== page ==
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Food inflation marginally down to 8.96% for the week ended 4th June

Food inflation was in double digits for most of last year, before showing signs of moderation since March this year. However, it had again breached the 9% mark in the last week of May after a gap of two months

New Delhi: Food inflation went down marginally to 8.96% for the week ended 4th June on the back of cheaper pulses and vegetables. Food inflation, as measured by the Wholesale Price Index (WPI), stood at 9.01% in the previous week, while it was over 21% in the first week of June last year, reports PTI.

The latest fall, although very marginal, is likely to be seen as a silver lining by the government, which has been battling the high rate of price rise across all segments for the past few months and also had to contend with low economic growth and factory output numbers in recent months.

Headline inflation in the country stood at 9.06% in May. Headline inflation has been above the 8% mark since January 2010.


The Reserve Bank of India (RBI) has already hiked its key policy rates 10 times since March, 2010 to tame demand and curb inflation. The latest hike of 25 basis points in the short-term lending (repo) and borrowing (reverse repo) rates was announced today.

During the week under review, prices of pulses went down by over 10% year-on-year, while vegetables became cheaper by 1.39%.

However, prices of other food items continued to move upward. Fruits became almost 30% more expensive, while milk was up 10.59%. Eggs, meat and fish became dearer by 7.31% on an annual basis.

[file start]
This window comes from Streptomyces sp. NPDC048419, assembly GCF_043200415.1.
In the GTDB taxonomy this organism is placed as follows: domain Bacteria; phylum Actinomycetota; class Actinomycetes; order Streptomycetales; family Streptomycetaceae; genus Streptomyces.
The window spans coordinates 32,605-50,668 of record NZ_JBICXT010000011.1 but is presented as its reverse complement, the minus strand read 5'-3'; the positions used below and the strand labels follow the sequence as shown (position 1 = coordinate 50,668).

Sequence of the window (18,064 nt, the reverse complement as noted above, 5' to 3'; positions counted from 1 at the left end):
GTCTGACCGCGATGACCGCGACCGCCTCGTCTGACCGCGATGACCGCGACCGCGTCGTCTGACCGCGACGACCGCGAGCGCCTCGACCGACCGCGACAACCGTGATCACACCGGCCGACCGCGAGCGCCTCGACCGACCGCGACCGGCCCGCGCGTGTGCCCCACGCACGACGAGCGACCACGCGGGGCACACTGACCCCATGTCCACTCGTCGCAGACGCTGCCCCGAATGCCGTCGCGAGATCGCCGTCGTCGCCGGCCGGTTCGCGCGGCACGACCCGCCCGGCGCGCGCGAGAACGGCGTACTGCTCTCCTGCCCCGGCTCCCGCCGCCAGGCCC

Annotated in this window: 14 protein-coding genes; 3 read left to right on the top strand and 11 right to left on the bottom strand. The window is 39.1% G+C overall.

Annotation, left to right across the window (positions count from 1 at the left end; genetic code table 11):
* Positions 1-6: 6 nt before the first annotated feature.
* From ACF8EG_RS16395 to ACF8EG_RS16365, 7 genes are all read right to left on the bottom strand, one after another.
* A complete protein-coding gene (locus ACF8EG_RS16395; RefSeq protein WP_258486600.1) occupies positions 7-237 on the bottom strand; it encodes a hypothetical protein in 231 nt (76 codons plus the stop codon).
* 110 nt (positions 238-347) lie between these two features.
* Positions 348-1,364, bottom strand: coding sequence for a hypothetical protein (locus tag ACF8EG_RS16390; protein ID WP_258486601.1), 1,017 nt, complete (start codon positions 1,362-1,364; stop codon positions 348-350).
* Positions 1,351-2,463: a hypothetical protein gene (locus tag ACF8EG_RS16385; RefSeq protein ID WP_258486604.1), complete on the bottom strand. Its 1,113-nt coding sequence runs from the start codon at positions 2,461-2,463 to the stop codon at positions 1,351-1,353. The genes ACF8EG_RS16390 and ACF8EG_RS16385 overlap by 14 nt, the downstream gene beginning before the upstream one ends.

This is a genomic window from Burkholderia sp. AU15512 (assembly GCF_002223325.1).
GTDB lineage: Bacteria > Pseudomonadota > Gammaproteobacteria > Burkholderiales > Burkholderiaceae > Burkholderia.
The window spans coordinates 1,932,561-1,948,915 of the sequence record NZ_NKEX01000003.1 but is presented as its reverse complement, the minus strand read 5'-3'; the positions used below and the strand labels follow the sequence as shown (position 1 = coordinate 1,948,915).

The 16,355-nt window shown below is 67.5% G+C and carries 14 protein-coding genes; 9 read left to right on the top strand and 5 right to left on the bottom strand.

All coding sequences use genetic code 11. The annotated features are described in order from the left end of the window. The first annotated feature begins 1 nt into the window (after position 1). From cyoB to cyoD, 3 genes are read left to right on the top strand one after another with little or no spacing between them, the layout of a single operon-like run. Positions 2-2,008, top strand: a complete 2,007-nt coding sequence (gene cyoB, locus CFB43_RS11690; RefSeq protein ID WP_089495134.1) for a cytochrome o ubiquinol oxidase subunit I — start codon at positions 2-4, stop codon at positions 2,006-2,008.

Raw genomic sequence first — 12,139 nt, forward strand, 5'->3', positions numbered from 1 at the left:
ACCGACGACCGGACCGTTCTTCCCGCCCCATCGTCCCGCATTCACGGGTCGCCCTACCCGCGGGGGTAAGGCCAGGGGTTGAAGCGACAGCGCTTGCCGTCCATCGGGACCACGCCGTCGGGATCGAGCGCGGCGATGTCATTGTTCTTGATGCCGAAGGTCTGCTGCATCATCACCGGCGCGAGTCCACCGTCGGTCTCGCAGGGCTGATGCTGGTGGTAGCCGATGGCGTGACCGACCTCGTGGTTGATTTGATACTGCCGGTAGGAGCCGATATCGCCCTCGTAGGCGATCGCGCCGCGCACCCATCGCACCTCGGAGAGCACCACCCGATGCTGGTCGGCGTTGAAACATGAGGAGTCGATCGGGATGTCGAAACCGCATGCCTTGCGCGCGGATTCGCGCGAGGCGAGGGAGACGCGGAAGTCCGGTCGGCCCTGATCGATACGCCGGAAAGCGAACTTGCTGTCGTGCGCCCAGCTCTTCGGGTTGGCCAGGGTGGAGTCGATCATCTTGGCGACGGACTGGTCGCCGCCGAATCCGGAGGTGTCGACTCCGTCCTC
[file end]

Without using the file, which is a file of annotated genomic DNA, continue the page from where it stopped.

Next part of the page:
The prices of onions went up by 12.17% and potatoes by 1.14%. Cereals were also up by 5.25%.

Overall, inflation in primary articles stood at 12.86% during the week under review, up from 11.52% in the previous week. Primary articles have a share of 20% in the overall WPI basket.

Meanwhile, inflation in non-food primary articles stood at 20.20% during the week under review, a slight dip from 20.97% in the previous week.

Fibres became 53.54% more expensive and minerals were up 25.90%. Fuel and power became dearer by 12.84% and petrol was up 33.23%.


In its annual monetary policy for 2011-12 announced last month, the RBI had said that inflationary pressure will continue for the next few months on account of high international commodity prices, particularly of crude.

It had said that headline inflation would be driven more by commodities like oil in the near future, rather than high food prices, as was the case during most of 2010.

The RBI had projected headline inflation to average 9% during the first half of the fiscal, before moderating to around 6% by March 2012.

Food inflation was in double digits for most of last year, before showing signs of moderation since March this year. However, it had again breached the 9% mark during the last week of May after a gap of two months.

The government had to deal with a series of bad news during recent weeks on the economic front. While January-March economic growth stood at 7.8%, the lowest in five quarters, industrial output also slowed down to 6.3% in April.

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